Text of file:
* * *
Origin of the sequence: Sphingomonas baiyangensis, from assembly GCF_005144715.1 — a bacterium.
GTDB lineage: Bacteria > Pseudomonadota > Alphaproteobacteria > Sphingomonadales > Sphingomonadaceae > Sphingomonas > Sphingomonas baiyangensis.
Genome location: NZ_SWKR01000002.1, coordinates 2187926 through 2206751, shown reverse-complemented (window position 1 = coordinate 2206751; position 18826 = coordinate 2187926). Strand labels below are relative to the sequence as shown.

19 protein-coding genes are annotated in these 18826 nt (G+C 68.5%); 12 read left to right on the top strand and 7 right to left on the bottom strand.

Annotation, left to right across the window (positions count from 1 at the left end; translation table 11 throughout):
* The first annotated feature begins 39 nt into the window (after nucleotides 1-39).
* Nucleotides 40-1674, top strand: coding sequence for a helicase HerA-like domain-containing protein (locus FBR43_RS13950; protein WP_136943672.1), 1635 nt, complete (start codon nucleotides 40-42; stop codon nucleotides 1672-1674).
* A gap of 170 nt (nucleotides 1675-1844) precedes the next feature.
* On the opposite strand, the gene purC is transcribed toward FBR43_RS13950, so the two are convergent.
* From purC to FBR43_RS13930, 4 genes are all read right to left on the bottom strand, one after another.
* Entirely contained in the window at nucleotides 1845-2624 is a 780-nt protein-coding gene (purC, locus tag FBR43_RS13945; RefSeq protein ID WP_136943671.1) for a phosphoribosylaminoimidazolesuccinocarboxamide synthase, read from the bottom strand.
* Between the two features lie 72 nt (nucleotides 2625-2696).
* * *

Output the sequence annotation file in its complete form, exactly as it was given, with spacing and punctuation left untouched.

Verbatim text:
Origin of the sequence: Sphingomonas baiyangensis, from assembly GCF_005144715.1 — a bacterium.
GTDB lineage: Bacteria > Pseudomonadota > Alphaproteobacteria > Sphingomonadales > Sphingomonadaceae > Sphingomonas > Sphingomonas baiyangensis.
Genome location: NZ_SWKR01000002.1, coordinates 2187926 through 2206751, shown reverse-complemented (window position 1 = coordinate 2206751; position 18826 = coordinate 2187926). Strand labels below are relative to the sequence as shown.

19 protein-coding genes are annotated in these 18826 nt (G+C 68.5%); 12 read left to right on the top strand and 7 right to left on the bottom strand.

Annotation, left to right across the window (positions count from 1 at the left end; translation table 11 throughout):
* The first annotated feature begins 39 nt into the window (after nucleotides 1-39).
* Nucleotides 40-1674, top strand: coding sequence for a helicase HerA-like domain-containing protein (locus FBR43_RS13950; protein WP_136943672.1), 1635 nt, complete (start codon nucleotides 40-42; stop codon nucleotides 1672-1674).
* A gap of 170 nt (nucleotides 1675-1844) precedes the next feature.
* On the opposite strand, the gene purC is transcribed toward FBR43_RS13950, so the two are convergent.
* From purC to FBR43_RS13930, 4 genes are all read right to left on the bottom strand, one after another.
* Entirely contained in the window at nucleotides 1845-2624 is a 780-nt protein-coding gene (purC, locus tag FBR43_RS13945; RefSeq protein ID WP_136943671.1) for a phosphoribosylaminoimidazolesuccinocarboxamide synthase, read from the bottom strand.
* Between the two features lie 72 nt (nucleotides 2625-2696).